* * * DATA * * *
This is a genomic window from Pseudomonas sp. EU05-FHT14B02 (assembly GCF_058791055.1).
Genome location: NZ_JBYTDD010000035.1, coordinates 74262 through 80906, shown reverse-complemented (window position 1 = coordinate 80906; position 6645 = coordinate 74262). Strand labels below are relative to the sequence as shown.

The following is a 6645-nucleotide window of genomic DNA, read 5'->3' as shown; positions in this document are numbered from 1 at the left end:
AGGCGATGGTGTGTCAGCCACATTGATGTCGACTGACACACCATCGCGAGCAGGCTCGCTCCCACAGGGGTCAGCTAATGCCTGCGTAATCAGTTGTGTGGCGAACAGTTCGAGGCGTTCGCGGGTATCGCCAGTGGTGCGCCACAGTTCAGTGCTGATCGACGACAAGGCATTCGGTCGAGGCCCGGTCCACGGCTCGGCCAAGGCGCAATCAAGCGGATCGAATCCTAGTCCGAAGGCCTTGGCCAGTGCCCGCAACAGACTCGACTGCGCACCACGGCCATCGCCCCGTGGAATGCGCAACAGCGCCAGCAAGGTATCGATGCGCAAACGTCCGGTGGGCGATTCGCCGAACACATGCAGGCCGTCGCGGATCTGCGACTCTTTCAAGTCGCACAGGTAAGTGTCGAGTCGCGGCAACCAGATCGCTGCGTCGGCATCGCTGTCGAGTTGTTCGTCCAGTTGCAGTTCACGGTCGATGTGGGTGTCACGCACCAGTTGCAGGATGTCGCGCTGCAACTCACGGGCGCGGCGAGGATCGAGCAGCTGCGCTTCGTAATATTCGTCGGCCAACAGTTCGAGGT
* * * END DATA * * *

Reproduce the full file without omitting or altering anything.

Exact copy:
This is a genomic window from Pseudomonas sp. EU05-FHT14B02 (assembly GCF_058791055.1).
Genome location: NZ_JBYTDD010000035.1, coordinates 74262 through 80906, shown reverse-complemented (window position 1 = coordinate 80906; position 6645 = coordinate 74262). Strand labels below are relative to the sequence as shown.

The following is a 6645-nucleotide window of genomic DNA, read 5'->3' as shown; positions in this document are numbered from 1 at the left end:
AGGCGATGGTGTGTCAGCCACATTGATGTCGACTGACACACCATCGCGAGCAGGCTCGCTCCCACAGGGGTCAGCTAATGCCTGCGTAATCAGTTGTGTGGCGAACAGTTCGAGGCGTTCGCGGGTATCGCCAGTGGTGCGCCACAGTTCAGTGCTGATCGACGACAAGGCATTCGGTCGAGGCCCGGTCCACGGCTCGGCCAAGGCGCAATCAAGCGGATCGAATCCTAGTCCGAAGGCCTTGGCCAGTGCCCGCAACAGACTCGACTGCGCACCACGGCCATCGCCCCGTGGAATGCGCAACAGCGCCAGCAAGGTATCGATGCGCAAACGTCCGGTGGGCGATTCGCCGAACACATGCAGGCCGTCGCGGATCTGCGACTCTTTCAAGTCGCACAGGTAAGTGTCGAGTCGCGGCAACCAGATCGCTGCGTCGGCATCGCTGTCGAGTTGTTCGTCCAGTTGCAGTTCACGGTCGATGTGGGTGTCACGCACCAGTTGCAGGATGTCGCGCTGCAACTCACGGGCGCGGCGAGGATCGAGCAGCTGCGCTTCGTAATATTCGTCGGCCAACAGTTCGAGGT